Price: starting at $48,450 (2023)
More chic than the Silverado, the Sierra mainly targets the most luxurious versions of Ford’s F-150. Revised for 2024, the F-150 has an ever-changing range of configurations and engines (including a hybrid). The naturally aspirated V6 leaves the scene in favor of the supercharged 2.7-liter which produces more power (+35 horsepower) and torque (+135 lb-ft). In addition, Ford cuts a new, obviously smaller, opening into the original leaf for easier access when a boom cylinder is used. Furthermore, Ford still offers a fully electrified version of its F-150, the Lightning. Always one step ahead.
Price: starting at $47,466 (2023)
When it comes to comfort, the Ram 1500 is in a class of its own. Its air suspension gives it a smoother ride and also reduces the “turbulence” caused by the trailer or tent trailer when towing a load. Compared to the Sierra, the Ram 1500 is, in its most equipped liveries, just as soundproofed and comfortable. During the first quarter of 2024, Ram will introduce an all-new version of its pickup truck (our photo). This will replace the 5.7-liter V8 with a supercharged 3-liter inline-six. The fully electrified version of the Ram is expected at the end of 2024.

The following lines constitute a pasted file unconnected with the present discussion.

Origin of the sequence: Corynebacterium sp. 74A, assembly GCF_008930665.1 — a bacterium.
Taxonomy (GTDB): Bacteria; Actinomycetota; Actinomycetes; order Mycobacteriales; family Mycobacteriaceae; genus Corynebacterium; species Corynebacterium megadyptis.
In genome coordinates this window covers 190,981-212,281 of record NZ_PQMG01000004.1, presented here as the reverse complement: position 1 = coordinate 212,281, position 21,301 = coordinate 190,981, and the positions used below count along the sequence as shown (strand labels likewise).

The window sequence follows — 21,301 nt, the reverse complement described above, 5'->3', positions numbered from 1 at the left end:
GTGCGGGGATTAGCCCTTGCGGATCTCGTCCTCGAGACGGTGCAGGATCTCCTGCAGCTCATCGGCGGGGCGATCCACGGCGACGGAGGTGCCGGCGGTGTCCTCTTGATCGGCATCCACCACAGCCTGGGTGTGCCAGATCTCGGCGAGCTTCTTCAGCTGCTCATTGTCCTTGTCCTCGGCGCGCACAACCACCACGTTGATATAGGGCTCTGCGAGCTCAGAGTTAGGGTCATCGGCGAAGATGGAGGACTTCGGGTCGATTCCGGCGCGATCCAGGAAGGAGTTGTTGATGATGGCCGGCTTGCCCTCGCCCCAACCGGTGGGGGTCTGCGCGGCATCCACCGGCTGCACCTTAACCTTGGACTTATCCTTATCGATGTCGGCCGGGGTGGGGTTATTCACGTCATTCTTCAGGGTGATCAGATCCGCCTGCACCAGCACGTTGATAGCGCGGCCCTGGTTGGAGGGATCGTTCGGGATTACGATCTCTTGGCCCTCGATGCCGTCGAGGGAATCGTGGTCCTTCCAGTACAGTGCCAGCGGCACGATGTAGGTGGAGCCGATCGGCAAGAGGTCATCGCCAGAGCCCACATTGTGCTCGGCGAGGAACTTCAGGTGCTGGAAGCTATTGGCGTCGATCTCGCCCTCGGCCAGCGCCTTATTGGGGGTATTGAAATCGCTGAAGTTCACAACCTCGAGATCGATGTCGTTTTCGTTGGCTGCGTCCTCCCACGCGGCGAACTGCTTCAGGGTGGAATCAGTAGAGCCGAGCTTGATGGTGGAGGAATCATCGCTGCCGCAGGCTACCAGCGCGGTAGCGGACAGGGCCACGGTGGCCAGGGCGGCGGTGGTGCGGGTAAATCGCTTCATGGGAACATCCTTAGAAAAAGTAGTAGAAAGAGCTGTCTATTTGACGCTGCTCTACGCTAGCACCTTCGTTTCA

Price: starting at $54,401.50 (2023)
Even though American manufacturers largely dominate the category, Toyota persists. The third generation of the Tundra is more comfortable than the previous one, but still lags behind its rivals. The presence of a hybrid mechanism allows consumption to be considerably reduced, but only when the Tundra does not have to make the effort of towing a trailer, for example. In this case, consumption surpasses that of the Sierra equipped with the 6.2-liter V8. Although it doesn’t offer as many configurations as the GMC, the Toyota has so far proven to be more reliable.